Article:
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The GOP Way

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Monday will be a big day for Reince Priebus, the chairman of the Republican Party. He will announce the results of a task force he convened, following last November's election, which he asked to "figure out what we can do to grow our party and win more elections."

The "Growth & Opportunity Project" (G.O.P) is chaired by five prominent Republicans, including Henry Barbour, the formidable nephew of former GOP chairman Governor Haley Barbour, and Ari Fleischer, the former White House press secretary under President George W. Bush. Priebus and members of the GOP reached out to party and elected officials, community leaders across the nation, as well as donors.

Priebus has posted a tape on the G.O.P. web site that gives supporters a hint of what's to come in Monday's event. "We are going to take the lead in technology, from data analytics to digital," he says, while announcing the party will hire a chief digital technology officer. Led by the efforts of President Barack Obama's campaign organization, Democrats are well ahead of Republicans with digital campaign tactics. Priebus also promises to "refocus our ground game", another Obama campaign strength, and to offer an "optimistic message." Really?

It appears that Chairman Priebus considers Republican shortcomings as nothing more than a messaging problem. That if Republicans could reach out to more Americans, extending a friendly hand and a warm smile, the party rolls would swell and it would win more elections. This has to be great news for Democrats.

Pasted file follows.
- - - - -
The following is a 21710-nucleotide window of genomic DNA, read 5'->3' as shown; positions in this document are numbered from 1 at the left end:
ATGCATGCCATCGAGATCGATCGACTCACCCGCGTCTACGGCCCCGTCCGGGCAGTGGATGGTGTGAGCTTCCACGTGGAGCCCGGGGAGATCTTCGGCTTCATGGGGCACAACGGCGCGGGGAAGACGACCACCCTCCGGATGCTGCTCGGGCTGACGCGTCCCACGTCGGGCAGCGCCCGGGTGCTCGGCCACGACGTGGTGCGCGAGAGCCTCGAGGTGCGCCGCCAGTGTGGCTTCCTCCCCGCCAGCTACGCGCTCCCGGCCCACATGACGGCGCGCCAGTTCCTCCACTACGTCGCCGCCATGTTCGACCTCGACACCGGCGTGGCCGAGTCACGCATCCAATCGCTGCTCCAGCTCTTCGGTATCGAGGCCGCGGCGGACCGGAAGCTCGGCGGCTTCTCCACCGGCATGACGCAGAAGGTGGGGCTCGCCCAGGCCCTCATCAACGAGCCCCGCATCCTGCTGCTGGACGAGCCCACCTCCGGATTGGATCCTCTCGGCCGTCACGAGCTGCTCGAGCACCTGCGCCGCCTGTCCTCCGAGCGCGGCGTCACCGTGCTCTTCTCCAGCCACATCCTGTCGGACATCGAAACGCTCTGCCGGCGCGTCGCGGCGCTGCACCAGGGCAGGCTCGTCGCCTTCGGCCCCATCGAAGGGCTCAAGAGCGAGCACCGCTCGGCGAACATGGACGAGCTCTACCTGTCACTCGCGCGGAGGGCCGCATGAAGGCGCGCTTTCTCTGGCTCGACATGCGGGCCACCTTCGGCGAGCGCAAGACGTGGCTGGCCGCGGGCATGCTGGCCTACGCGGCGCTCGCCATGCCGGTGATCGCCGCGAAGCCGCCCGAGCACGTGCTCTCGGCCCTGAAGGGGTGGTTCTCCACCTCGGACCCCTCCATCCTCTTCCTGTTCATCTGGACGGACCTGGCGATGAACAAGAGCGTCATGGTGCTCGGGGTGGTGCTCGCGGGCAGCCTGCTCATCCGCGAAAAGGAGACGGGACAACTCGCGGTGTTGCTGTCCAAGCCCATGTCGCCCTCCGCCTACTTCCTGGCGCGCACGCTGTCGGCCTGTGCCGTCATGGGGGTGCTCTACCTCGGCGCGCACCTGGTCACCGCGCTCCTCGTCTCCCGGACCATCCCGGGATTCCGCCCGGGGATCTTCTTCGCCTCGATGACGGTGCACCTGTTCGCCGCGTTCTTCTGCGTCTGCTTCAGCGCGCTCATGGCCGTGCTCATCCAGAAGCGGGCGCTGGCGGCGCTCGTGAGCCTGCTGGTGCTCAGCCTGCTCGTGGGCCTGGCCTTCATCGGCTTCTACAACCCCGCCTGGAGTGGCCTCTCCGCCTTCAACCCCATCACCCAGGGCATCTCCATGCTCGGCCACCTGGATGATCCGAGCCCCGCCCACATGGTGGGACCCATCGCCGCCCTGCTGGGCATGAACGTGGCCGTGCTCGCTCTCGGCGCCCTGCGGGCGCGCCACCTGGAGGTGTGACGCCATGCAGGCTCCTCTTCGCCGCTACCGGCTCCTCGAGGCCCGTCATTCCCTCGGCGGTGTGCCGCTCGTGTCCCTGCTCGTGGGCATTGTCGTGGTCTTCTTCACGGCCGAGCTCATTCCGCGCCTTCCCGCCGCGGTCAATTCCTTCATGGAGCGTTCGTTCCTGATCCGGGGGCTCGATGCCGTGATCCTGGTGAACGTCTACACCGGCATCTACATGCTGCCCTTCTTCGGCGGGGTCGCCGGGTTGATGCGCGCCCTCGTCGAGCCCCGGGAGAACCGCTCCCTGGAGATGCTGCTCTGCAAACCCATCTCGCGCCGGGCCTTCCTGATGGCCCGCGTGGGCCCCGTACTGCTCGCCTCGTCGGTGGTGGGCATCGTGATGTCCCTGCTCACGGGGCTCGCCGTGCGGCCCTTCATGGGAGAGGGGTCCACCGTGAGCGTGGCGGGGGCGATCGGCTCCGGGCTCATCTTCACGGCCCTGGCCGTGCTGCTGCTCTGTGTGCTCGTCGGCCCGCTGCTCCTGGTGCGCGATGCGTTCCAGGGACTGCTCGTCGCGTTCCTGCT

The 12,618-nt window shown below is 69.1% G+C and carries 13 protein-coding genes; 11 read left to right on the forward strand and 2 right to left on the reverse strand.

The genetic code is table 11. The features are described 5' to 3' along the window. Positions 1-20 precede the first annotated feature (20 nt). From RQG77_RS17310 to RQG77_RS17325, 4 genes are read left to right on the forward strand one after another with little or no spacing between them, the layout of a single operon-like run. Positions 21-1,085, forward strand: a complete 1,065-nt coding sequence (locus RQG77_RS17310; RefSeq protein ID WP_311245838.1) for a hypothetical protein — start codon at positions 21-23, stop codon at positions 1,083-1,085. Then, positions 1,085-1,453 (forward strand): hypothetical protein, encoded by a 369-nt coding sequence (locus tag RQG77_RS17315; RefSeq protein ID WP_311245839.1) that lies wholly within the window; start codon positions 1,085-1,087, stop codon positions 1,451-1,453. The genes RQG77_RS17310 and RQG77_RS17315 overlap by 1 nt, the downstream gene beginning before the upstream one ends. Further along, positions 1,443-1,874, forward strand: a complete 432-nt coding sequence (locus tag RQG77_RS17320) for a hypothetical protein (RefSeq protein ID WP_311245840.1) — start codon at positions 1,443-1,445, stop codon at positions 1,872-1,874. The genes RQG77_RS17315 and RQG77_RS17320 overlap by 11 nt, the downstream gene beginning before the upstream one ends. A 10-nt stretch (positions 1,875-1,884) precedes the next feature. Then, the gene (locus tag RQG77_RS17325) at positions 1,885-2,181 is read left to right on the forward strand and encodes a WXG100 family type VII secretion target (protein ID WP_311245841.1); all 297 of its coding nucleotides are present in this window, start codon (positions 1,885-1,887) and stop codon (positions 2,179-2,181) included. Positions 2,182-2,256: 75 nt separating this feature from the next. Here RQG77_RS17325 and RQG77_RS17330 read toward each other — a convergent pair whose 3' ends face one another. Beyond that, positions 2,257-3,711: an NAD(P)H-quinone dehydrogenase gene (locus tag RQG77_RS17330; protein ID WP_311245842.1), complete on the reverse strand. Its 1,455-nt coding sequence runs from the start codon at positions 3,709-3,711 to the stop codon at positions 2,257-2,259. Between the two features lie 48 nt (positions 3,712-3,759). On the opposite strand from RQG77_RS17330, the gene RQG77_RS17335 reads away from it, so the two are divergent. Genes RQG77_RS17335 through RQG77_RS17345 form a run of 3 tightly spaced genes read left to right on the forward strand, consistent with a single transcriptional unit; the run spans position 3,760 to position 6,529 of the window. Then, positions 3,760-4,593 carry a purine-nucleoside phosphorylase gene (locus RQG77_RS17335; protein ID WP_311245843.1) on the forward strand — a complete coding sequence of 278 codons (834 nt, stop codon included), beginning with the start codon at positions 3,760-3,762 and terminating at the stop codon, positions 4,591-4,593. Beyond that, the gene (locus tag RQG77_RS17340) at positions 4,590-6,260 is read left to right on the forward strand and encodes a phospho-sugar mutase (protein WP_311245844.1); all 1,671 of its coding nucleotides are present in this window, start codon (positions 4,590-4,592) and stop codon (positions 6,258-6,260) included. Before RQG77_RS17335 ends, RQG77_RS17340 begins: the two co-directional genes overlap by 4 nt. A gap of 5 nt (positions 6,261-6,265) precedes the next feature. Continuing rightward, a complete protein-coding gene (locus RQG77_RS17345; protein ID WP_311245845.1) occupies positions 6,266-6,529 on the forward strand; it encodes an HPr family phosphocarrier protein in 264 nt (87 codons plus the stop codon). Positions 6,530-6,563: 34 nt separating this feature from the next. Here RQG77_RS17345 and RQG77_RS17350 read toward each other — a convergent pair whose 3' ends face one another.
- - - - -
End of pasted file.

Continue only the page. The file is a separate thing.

As Priebus was putting the final touches on his task force report, Republican Congressman Paul Ryan, the losing vice presidential candidate, was announcing his latest federal budget proposal. His proposal, which he projects will cut government spending growth over the next decade by $5 trillion, hits the poor and middle class hard. Medicare would be voucherized, placing the burden on the elderly to find affordable quality care and pay for any cost differential. It would block grant Medicaid, shifting the problem to the states. Of course, the winners in Ryan's proposal are the wealthy.

So while Ryan's budget takes a huge whack at social programs, Republicans are still out of step with the majority of Americans on social issues. Florida Senator Marco Rubio drew a loud applause at the Conservative Political Action Committee (CPAC) convention Thursday when he said, "The people who are actually closed-minded in American politics are the people who love to preach about science with regards to our climate but ignore the absolute fact that science has proven that life begins at conception." On gay marriage, he said, "Just because I believe that states should have the right to define marriage in the traditional way does not make me a bigot."

The Republican solution to immigration reform is more troops on the border and taller fences. The Republican solution to the epidemic of gun violence in America is more weapons. The Republican solution for reducing unemployment is to slash the government payroll during an anemic economic recovery. The Republican solution for federal debt is to balance the budget on the backs of the poor. The Republican solution for universal health care is the nearest hospital emergency room.

Also speaking at the CPAC convention was South Carolina Governor Nikki Haley, who bragged to thunderous applause, "Every election in our state now requires photo ID before your vote." That's because the Republican solution to its election losses is to disenfranchise minorities through photo ID laws and reduced voting booth access.

Memo to Democrats: remember the wise words of the great Republican strategist, Lee Atwater, who said when your opponent is self-destructing, just get out-of-the-way.